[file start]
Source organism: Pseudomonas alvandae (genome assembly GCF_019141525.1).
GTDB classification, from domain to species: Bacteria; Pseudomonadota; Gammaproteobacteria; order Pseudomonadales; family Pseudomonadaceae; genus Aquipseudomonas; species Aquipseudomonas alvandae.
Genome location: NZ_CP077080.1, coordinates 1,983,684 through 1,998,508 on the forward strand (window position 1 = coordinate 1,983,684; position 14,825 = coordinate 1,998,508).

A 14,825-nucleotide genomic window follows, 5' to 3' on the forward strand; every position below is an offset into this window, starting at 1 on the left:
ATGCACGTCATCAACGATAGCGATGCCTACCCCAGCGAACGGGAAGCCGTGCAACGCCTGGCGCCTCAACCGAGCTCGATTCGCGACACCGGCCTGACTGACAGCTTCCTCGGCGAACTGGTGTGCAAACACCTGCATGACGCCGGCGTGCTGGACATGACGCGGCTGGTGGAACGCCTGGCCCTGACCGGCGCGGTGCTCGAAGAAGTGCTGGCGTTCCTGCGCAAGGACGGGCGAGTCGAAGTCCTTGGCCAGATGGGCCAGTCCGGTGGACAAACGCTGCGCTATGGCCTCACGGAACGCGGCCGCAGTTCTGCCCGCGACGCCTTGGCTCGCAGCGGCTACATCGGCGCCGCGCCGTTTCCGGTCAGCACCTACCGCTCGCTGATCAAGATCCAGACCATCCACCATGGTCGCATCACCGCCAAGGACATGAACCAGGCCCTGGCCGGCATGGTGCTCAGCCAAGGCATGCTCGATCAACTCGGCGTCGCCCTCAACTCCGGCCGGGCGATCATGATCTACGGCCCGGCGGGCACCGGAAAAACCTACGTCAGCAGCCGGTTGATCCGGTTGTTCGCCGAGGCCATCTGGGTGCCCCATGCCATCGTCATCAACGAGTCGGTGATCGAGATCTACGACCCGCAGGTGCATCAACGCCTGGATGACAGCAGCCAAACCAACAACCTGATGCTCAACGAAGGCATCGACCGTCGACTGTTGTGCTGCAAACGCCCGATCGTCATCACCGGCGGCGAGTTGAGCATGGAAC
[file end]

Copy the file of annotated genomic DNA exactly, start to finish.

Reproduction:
Source organism: Pseudomonas alvandae (genome assembly GCF_019141525.1).
GTDB classification, from domain to species: Bacteria; Pseudomonadota; Gammaproteobacteria; order Pseudomonadales; family Pseudomonadaceae; genus Aquipseudomonas; species Aquipseudomonas alvandae.
Genome location: NZ_CP077080.1, coordinates 1,983,684 through 1,998,508 on the forward strand (window position 1 = coordinate 1,983,684; position 14,825 = coordinate 1,998,508).

A 14,825-nucleotide genomic window follows, 5' to 3' on the forward strand; every position below is an offset into this window, starting at 1 on the left:
ATGCACGTCATCAACGATAGCGATGCCTACCCCAGCGAACGGGAAGCCGTGCAACGCCTGGCGCCTCAACCGAGCTCGATTCGCGACACCGGCCTGACTGACAGCTTCCTCGGCGAACTGGTGTGCAAACACCTGCATGACGCCGGCGTGCTGGACATGACGCGGCTGGTGGAACGCCTGGCCCTGACCGGCGCGGTGCTCGAAGAAGTGCTGGCGTTCCTGCGCAAGGACGGGCGAGTCGAAGTCCTTGGCCAGATGGGCCAGTCCGGTGGACAAACGCTGCGCTATGGCCTCACGGAACGCGGCCGCAGTTCTGCCCGCGACGCCTTGGCTCGCAGCGGCTACATCGGCGCCGCGCCGTTTCCGGTCAGCACCTACCGCTCGCTGATCAAGATCCAGACCATCCACCATGGTCGCATCACCGCCAAGGACATGAACCAGGCCCTGGCCGGCATGGTGCTCAGCCAAGGCATGCTCGATCAACTCGGCGTCGCCCTCAACTCCGGCCGGGCGATCATGATCTACGGCCCGGCGGGCACCGGAAAAACCTACGTCAGCAGCCGGTTGATCCGGTTGTTCGCCGAGGCCATCTGGGTGCCCCATGCCATCGTCATCAACGAGTCGGTGATCGAGATCTACGACCCGCAGGTGCATCAACGCCTGGATGACAGCAGCCAAACCAACAACCTGATGCTCAACGAAGGCATCGACCGTCGACTGTTGTGCTGCAAACGCCCGATCGTCATCACCGGCGGCGAGTTGAGCATGGAAC